One criticism I have is the characterisation of Julia, the dominant of the twins. For storyline purposes, more time is spent on Valentina's development. We don't hear much from Julia until later in the book and we only glimpse clues behind her personality and character.

On a personal note, I enjoyed the sub-character that was an archivist. Albeit a ninety-five year old gent with too much time on his hands. Damn, I forgot to type up an extract before I took the book back. At the beginning of one of the later chapters, volunteers at Highgate Cemetery were commentated about user expectations and assumptions that all records are being digitised now. This is something I came up against when I was working in archives and it was nice to see reference to my chosen profession.

I have been very lazy with book reviews this week. In fact this entire week has been one of laziness. Although I did decide on a personal reading challenge. I was looking at my Mount TBR and noticed a lot of books are by female authors. So I am going to set myself the challenge of only reading female authors for the next couple of months. Please note, this will not be a 'strict' exercise. Female writers do deserve more attention but not at the expense of male writers. I shall attempt to justify my decision if I review a book by a non-male author *grins*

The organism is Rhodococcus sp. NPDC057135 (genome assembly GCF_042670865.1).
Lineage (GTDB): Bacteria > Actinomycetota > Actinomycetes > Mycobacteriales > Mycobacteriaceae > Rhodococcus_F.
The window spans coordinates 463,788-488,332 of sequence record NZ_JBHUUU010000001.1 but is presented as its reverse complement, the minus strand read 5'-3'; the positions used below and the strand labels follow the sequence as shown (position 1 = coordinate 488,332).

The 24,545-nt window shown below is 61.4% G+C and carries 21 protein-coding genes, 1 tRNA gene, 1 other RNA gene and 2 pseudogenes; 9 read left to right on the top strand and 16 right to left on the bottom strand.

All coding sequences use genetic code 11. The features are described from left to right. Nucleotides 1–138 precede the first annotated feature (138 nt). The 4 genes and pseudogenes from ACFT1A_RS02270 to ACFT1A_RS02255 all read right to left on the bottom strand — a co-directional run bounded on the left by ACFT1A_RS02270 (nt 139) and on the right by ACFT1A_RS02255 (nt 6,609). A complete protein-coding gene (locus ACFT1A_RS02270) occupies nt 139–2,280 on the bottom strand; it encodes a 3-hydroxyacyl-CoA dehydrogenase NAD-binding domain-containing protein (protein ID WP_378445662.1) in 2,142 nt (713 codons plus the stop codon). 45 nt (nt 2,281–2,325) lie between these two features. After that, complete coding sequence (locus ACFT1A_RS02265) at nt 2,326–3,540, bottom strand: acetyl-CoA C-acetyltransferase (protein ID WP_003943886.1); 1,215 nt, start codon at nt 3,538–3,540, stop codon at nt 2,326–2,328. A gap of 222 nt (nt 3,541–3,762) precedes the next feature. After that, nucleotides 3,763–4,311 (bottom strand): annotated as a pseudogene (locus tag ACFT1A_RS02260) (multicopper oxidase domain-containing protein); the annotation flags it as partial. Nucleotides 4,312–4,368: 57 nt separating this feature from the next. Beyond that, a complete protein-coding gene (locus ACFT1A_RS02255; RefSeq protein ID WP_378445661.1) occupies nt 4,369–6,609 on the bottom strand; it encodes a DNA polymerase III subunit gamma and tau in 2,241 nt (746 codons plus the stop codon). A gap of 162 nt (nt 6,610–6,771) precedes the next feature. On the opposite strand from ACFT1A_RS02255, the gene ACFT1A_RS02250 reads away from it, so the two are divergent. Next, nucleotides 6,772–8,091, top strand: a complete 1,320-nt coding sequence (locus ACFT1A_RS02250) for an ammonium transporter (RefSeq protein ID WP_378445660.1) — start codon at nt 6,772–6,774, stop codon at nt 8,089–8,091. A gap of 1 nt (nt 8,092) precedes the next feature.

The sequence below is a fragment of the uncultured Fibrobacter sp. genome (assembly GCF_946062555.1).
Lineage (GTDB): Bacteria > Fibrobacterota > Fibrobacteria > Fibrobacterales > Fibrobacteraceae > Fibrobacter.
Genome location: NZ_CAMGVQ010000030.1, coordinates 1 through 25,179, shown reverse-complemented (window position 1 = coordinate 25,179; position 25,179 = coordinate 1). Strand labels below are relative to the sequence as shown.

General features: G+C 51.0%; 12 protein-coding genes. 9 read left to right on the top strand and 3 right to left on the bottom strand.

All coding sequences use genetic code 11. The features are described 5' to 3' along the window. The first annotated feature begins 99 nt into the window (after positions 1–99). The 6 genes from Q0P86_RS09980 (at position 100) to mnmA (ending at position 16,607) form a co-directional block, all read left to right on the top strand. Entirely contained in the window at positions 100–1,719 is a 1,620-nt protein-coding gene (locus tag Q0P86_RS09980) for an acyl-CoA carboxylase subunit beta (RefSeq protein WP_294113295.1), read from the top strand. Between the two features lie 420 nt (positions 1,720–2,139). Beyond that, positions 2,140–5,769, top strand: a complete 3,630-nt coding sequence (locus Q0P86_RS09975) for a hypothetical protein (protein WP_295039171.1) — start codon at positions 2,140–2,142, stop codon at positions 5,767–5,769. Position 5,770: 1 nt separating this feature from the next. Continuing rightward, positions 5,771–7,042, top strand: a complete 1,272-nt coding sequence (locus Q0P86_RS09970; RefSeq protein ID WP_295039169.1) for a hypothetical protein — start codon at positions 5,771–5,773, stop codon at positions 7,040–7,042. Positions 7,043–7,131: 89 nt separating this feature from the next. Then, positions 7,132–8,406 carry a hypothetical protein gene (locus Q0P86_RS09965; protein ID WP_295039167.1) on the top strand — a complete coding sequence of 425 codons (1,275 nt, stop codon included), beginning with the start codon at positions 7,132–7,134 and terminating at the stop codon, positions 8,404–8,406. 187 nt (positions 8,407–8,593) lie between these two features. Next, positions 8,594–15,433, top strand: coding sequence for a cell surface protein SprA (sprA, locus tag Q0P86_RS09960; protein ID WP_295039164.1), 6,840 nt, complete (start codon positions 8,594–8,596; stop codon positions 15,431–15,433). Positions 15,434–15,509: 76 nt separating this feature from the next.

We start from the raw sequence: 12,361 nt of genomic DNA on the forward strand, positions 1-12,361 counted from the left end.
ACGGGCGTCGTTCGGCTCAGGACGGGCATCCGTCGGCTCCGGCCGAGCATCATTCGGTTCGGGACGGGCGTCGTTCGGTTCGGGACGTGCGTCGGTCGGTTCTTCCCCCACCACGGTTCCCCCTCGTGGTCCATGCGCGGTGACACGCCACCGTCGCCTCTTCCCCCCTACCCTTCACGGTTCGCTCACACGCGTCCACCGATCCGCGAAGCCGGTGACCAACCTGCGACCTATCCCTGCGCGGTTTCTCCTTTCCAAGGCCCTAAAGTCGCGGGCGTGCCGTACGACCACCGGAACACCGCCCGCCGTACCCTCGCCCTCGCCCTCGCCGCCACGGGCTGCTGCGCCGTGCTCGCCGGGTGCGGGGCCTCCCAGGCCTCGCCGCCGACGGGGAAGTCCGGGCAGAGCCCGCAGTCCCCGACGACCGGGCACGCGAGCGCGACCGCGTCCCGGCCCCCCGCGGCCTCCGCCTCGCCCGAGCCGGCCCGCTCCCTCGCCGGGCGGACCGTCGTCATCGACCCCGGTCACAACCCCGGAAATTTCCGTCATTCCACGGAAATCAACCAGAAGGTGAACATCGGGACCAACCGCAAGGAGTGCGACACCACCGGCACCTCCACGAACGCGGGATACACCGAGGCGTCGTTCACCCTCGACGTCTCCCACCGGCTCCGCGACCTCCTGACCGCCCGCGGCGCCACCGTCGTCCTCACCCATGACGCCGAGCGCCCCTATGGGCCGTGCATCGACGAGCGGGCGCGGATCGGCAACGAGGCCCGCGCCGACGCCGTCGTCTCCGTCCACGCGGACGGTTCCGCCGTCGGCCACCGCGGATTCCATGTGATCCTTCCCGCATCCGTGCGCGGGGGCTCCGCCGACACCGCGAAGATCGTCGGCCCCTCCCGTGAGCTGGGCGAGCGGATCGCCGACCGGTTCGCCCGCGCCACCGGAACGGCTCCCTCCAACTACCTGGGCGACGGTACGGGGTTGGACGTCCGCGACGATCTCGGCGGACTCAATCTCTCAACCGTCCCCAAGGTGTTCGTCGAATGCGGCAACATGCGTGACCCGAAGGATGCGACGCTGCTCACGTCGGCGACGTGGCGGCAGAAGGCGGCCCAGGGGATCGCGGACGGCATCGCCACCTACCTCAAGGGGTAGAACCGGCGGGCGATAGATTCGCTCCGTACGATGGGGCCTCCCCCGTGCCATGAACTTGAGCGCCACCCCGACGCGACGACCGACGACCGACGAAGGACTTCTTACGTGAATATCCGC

Enjoy the rest of your Sunday, folks. I have coffee, Spotify and buttered morning rolls. Canny get much better than that.

Thursday, 13 May 2010